The experiment used mice and found that mice with disrupted gut microbiomes from antibiotic use tended to experience worse arsenic poisoning because the gut couldn’t process the arsenic properly.
You might not think this is relevant to you, but the researchers explain that 200 million people worldwide are affected by arsenic toxicity in drinking water, and a 2017 study found that 2.1 million people in the United States were using wells with high arsenic quantities in the water.
56. Your stomach doesn’t play the biggest role in indigestion
The stomach begins the digestion process by churning food and breaking it down using digestive acids. This is referred to as mechanical digestion.
Then, the small intestine does most of the work of digestion using enzymes and absorbing nutrients for the body to use.
57. The gut microbiome could impact food allergies
Quite a lot of kids are allergic to cows’ milk; the National Health Service estimates that between 2 and 7.5 per cent of kids under one are allergic to it, though the vast majority will stop being allergic once they hit the age of five.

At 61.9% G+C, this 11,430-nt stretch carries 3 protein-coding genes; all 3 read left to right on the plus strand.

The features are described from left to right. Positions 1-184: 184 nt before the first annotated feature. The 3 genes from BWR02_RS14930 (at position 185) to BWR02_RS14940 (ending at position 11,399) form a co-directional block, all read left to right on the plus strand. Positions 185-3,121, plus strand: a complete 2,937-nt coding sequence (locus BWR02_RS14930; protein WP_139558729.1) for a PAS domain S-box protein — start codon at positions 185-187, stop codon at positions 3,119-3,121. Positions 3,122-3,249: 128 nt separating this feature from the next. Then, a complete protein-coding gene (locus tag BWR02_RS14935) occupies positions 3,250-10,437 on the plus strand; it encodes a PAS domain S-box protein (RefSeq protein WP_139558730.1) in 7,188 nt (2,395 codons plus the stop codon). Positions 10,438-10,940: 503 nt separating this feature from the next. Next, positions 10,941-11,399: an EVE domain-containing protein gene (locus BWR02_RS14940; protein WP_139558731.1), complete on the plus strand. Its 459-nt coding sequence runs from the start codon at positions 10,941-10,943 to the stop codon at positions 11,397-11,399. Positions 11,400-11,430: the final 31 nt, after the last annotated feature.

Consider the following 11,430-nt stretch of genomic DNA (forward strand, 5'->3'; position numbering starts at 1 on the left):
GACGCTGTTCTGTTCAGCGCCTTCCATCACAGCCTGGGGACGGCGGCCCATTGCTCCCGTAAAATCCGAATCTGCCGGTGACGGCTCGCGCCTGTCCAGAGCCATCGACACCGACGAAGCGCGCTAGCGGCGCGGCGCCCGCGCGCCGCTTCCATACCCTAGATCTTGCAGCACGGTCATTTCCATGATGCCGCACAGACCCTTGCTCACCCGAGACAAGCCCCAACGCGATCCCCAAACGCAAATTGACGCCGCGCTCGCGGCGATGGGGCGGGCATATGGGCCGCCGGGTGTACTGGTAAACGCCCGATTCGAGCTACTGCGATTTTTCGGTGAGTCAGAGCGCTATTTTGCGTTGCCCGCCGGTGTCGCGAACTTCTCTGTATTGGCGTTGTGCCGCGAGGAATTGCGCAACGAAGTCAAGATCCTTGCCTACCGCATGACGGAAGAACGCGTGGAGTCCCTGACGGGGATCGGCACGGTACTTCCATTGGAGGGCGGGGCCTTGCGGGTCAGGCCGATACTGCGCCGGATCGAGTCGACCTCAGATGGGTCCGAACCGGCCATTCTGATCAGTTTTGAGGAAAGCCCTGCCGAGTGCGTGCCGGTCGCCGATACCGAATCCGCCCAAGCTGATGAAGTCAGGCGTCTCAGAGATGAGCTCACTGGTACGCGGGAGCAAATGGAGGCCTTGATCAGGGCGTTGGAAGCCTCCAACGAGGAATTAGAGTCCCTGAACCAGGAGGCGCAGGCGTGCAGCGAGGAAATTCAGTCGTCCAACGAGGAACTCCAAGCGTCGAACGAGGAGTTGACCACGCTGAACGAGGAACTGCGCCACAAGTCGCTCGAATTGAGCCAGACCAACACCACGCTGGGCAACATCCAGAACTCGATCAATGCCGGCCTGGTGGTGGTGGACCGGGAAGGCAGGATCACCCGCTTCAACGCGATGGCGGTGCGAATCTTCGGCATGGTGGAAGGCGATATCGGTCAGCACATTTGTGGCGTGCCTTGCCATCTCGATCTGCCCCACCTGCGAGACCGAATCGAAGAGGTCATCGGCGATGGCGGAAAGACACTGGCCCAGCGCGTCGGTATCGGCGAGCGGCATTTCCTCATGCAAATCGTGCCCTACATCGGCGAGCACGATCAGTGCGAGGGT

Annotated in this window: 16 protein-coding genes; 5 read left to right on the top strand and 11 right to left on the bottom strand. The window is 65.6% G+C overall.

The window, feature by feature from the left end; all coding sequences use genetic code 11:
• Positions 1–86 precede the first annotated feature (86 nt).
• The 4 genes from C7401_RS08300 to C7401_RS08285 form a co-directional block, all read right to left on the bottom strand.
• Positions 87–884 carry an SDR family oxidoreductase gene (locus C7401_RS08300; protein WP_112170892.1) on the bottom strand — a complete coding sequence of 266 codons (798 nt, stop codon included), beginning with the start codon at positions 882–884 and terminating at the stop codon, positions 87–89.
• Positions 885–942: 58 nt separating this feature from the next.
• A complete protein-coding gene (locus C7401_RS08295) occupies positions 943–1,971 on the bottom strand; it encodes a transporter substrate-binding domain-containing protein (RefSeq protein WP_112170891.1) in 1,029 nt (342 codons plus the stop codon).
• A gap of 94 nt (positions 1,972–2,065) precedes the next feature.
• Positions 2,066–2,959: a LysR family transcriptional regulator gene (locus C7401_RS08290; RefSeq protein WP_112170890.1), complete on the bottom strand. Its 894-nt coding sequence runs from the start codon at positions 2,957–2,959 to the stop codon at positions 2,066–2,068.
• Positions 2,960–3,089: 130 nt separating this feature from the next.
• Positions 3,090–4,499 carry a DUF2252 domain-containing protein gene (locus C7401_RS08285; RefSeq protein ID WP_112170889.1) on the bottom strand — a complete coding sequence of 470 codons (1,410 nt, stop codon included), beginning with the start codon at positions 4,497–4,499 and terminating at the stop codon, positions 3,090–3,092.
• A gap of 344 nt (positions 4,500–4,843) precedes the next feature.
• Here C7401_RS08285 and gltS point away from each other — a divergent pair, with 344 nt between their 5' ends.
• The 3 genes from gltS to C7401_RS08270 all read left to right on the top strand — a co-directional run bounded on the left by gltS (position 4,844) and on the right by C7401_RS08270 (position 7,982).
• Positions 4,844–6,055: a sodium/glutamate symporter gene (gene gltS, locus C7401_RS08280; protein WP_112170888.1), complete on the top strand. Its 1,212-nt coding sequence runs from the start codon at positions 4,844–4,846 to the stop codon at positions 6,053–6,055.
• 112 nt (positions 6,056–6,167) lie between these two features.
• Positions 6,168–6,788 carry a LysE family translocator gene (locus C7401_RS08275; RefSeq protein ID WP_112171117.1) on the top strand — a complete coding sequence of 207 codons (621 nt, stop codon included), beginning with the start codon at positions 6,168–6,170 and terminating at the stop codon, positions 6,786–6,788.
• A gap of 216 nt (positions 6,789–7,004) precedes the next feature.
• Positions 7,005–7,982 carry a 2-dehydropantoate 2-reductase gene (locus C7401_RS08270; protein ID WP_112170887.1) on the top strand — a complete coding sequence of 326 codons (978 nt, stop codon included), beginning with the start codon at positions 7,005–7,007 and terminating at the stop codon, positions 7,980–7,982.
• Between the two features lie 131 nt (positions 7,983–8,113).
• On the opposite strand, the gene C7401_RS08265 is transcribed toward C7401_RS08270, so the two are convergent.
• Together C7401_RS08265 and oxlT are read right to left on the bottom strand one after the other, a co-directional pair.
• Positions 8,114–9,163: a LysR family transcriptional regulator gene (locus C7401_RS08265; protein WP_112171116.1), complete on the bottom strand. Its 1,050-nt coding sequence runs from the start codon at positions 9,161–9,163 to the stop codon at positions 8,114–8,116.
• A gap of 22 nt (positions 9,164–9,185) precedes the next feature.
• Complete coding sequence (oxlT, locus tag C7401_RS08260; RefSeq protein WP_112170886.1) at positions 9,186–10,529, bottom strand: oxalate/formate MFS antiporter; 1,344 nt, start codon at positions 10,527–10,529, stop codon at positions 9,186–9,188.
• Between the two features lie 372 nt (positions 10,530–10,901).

Food intolerances and allergies are strongly related to the gut microbiome, and a new experiment shows just how much they’re intertwined.
A study from the National Institute of Allergy and Infectious Diseases took faecal samples from eight babies — who weren’t allergic to cow’s milk — and injected them into mice who did have the allergy.
The result? All the mice who received the samples, which were full of gut microbes, stopped being allergic.
This, the scientists behind the experiment believe, reaffirms the idea that some of us are born with gut bacteria that protect us against allergies.
Though this study was small, with more research this link could be a lifeline for children who have life-threatening food allergies.
58. You can eat upside down
Food doesn’t need gravity to reach your stomach.
When you eat something, the muscles in your oesophagus constrict and relax in a wavelike manner, which is called peristalsis and pushes food along the oesophagus and into the stomach.
It’s difficult to eat upside down, but it’s possible. Whether this is beneficial for your gut health is questionable.
59. Most people with ‘gluten intolerance’ don’t have celiac disease
Celiac disease occurs when gluten (a protein in wheat, barley and rye) causes your immune system to damage your small intestine. Symptoms include abdominal pain and bloating, chronic diarrhoea and fatigue.